A judge has thrown out a lawsuit by the city of Little Rock that attempted to stop two potential candidates for mayor from using exploratory committees to raise money.
The city argued that Frank Scott, Jr. and Warwick Sabin should follow a city ordinance that prohibits raising campaign money until June. But the ordinance doesn’t mention exploratory committees for all but formally declared candidates like Sabin and Scott.
Pulaski County Circuit Judge Tim Fox ruled Tuesday that their exploratory committees are legally set up legally under state law, and dismissed the suit against them and the Arkansas Ethics Commission, which had previously refused to intervene in the case.
Sabin told KUAR News he was pleased with Fox’s decision.
"It affirmed every argument that we made and it also confirmed what we knew from the beginning, which was that state law allows me to form an exploratory campaign as I decide whether or not to become a candidate for mayor later this year," Sabin said.
Scott called the ruling "a vindication."
"I’m very pleased that Judge Fox dismissed the city’s claims and cleared me of any wrongdoing. This case has been an inappropriate attempt by Mayor Mark Stodola using city resources to compel others to infringe upon our first amendment rights," Scott told KUAR News.
That city ordinance also bars incumbents from carrying over funds from past elections, but Mayor Stodola still has about $78,000 from his last reelection bid.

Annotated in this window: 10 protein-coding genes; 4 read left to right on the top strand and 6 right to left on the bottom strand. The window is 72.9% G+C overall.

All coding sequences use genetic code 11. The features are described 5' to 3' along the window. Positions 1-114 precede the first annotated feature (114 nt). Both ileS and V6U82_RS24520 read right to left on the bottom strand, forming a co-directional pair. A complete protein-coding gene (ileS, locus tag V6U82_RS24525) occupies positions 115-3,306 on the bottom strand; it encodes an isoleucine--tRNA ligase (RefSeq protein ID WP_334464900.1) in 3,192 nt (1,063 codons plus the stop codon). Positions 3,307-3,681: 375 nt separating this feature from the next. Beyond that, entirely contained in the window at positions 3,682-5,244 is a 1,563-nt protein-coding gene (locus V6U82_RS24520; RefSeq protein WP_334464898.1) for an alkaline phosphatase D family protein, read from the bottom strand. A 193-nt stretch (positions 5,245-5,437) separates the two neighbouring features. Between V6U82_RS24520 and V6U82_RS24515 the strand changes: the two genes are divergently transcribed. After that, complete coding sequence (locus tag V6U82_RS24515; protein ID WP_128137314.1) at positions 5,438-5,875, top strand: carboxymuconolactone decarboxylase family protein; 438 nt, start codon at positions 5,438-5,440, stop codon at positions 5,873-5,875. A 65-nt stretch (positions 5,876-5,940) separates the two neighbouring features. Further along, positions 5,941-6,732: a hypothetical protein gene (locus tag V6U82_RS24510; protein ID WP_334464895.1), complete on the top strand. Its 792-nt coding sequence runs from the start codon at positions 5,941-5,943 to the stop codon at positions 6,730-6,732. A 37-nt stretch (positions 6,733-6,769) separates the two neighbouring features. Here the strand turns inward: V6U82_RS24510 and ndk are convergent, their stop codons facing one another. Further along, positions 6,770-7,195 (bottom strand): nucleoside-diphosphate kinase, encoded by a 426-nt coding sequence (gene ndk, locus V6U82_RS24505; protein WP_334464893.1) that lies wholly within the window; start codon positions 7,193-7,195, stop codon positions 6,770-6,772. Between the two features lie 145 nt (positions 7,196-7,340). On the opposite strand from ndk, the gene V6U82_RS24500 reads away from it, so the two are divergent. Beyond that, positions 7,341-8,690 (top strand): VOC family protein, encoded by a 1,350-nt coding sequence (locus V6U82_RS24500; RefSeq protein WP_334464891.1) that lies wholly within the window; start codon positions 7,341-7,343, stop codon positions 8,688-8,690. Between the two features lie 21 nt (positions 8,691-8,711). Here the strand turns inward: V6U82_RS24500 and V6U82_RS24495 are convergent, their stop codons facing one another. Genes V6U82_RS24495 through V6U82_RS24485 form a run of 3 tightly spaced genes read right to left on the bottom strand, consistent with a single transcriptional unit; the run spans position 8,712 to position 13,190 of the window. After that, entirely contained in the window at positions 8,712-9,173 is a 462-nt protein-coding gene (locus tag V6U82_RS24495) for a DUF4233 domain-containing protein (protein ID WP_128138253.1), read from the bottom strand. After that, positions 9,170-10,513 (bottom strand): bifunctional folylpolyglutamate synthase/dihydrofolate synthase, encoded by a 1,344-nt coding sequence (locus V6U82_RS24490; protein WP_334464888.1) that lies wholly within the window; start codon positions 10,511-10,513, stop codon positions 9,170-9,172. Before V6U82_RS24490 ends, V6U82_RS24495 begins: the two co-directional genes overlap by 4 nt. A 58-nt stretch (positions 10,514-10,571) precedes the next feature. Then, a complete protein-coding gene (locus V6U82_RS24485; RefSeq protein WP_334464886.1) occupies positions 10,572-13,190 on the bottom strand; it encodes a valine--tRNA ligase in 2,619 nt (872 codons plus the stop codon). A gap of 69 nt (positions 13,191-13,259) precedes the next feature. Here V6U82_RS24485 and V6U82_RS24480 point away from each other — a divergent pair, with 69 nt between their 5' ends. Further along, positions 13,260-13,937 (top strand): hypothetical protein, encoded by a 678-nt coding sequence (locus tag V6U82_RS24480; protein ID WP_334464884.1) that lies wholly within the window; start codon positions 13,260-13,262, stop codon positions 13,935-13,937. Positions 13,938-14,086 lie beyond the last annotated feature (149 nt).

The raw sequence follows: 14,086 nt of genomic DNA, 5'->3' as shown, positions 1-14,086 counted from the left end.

Stodola has previously refused to comment on the lawsuit, referring questions to the city attorney. Tuesday he released a written statement, saying:
Contrary to the exaggerated comments by Frank Scott and Warwick Sabin that this lawsuit was an action prompted by me, it was not. I have intentionally been silent on the matter. The City, by a motion of the Board of Directors did the responsible thing by asking the court for a declaratory judgement [sic] on a good government ordinance that has been in place for 20 years. No one is trying to prevent Scott and Sabin from running for mayor. That is laughable.
Stodola also said the ruling "allows would-be candidates to continue to intentionally circumvent the laws of the city that they are seeking to lead, including the ordinance in question which the court stated was valid on its face."
He said the unresolved questions on the scope of a recent Arkansas Supreme Court ruling on sovereign immunity may be a good reason for an appeal to the state’s high court. That decision will need to be made by the Little Rock Board of Directors, over whose meetings the mayor presides.